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Simone Veil: une nicoise among the immortals


Simone Veil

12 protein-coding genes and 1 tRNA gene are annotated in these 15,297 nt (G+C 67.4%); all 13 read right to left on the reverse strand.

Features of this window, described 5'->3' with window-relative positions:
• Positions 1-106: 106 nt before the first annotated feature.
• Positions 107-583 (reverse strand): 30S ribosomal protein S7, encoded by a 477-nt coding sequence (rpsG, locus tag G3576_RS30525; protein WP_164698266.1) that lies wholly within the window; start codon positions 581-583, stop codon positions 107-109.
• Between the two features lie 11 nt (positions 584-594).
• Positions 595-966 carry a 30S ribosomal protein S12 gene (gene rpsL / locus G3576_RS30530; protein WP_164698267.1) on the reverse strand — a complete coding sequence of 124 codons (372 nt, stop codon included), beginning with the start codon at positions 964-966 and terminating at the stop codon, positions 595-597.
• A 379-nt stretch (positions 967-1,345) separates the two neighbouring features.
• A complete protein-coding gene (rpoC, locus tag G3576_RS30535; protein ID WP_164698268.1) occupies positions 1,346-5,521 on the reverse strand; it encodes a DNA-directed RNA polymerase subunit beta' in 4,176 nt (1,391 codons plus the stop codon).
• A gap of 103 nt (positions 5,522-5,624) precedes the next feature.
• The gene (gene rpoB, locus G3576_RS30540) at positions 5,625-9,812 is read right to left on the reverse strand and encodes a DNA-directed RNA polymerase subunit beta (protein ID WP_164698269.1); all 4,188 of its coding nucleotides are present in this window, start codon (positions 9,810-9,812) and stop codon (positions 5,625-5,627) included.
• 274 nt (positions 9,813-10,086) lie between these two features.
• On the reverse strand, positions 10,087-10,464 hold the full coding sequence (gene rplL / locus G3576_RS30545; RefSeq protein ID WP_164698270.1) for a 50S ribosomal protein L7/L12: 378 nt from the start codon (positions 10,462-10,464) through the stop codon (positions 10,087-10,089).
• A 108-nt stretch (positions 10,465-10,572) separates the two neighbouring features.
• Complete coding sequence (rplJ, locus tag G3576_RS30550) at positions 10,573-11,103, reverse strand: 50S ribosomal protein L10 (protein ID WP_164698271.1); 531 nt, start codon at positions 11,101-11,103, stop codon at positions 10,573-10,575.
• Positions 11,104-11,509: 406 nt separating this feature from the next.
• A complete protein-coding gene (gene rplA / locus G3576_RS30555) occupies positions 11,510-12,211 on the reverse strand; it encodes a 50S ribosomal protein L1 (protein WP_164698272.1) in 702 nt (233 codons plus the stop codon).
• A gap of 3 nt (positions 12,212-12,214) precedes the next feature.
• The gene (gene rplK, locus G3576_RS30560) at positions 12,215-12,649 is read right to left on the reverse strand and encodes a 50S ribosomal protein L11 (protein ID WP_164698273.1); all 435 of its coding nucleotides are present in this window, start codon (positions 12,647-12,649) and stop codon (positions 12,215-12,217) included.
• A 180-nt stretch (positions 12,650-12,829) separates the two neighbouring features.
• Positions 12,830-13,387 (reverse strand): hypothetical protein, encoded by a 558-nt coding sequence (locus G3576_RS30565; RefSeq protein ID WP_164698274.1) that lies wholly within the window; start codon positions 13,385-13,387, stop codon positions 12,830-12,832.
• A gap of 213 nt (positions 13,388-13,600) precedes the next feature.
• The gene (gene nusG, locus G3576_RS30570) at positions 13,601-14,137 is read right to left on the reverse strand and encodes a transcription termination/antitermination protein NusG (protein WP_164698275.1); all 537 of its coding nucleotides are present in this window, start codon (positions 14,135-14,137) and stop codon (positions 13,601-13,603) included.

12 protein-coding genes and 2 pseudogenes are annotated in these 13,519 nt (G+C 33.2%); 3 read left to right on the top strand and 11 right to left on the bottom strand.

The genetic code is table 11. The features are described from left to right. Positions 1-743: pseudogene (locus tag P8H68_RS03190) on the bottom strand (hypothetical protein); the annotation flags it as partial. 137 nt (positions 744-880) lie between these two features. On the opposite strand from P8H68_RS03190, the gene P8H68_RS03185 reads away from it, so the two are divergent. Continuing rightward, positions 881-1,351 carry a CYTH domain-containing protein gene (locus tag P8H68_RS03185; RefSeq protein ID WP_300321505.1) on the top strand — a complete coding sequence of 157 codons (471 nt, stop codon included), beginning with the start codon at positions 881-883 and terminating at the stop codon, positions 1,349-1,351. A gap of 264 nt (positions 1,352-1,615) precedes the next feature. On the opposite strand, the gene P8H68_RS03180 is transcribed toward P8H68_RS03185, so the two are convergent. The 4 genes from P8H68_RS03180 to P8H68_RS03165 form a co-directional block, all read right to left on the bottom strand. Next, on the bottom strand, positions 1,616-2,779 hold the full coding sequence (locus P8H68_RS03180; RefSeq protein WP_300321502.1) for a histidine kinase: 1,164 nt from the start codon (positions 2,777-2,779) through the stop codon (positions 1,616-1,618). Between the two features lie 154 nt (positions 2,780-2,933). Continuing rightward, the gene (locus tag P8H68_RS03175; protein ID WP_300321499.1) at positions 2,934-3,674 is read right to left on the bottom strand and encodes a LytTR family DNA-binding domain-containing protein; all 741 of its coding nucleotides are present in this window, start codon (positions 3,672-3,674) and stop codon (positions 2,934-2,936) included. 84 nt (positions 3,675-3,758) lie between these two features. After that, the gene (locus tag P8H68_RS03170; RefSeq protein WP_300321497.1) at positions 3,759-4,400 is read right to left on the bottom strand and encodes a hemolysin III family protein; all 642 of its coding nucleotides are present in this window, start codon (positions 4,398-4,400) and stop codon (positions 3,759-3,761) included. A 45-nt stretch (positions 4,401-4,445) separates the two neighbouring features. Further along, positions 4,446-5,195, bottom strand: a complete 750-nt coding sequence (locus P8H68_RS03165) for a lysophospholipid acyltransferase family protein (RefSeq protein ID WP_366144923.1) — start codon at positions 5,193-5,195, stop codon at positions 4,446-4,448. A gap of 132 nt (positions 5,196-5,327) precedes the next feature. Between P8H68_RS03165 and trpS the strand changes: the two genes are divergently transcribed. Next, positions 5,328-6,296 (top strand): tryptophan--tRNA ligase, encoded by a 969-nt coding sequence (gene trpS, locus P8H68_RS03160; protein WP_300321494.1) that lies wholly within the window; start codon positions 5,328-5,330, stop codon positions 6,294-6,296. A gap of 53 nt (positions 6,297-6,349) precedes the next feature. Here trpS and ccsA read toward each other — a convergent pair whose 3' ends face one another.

Today a ceremony in Paris welcomes Simone Veil to the l’Académie Française, finally transforming her into one of what are known in France as ‘the immortals’ after her election at the end of 2008.   Born Simone Jacob on 13 July 1927 in Nice,  she and her family were rounded up and deported to the death camps in 1944.  Of the family of two parents, three daughters and one son, only Simone and one sister (whose resistance exploits landed her in Ravensbrück) survived.  When Madame Veil formally joins the Academy, she will – like all newly-elected immortals – carry the silver joined hands that mark her ‘ascension’.  In her case, engraved on those hands is the number tattooed upon her body by the camp authorities .  A formidable femme politique, Madame Veil is emphatically not someone to whom the more perjorative term, ‘politicien‘ could ever imaginably be applied.  Unusually, she has always commanded enormous respect throughout her career.  She attributes this to her independence.   But there’s more to it than that.  Undoubtedly clever and courageous, Simone Veil demonstrates generosity of spirit as well as integrity.  Down among the pettiness, emptiness and greed of cleb culture, social atomisation and political shenanigans, it helps to know that there are such people up there, near the summit.

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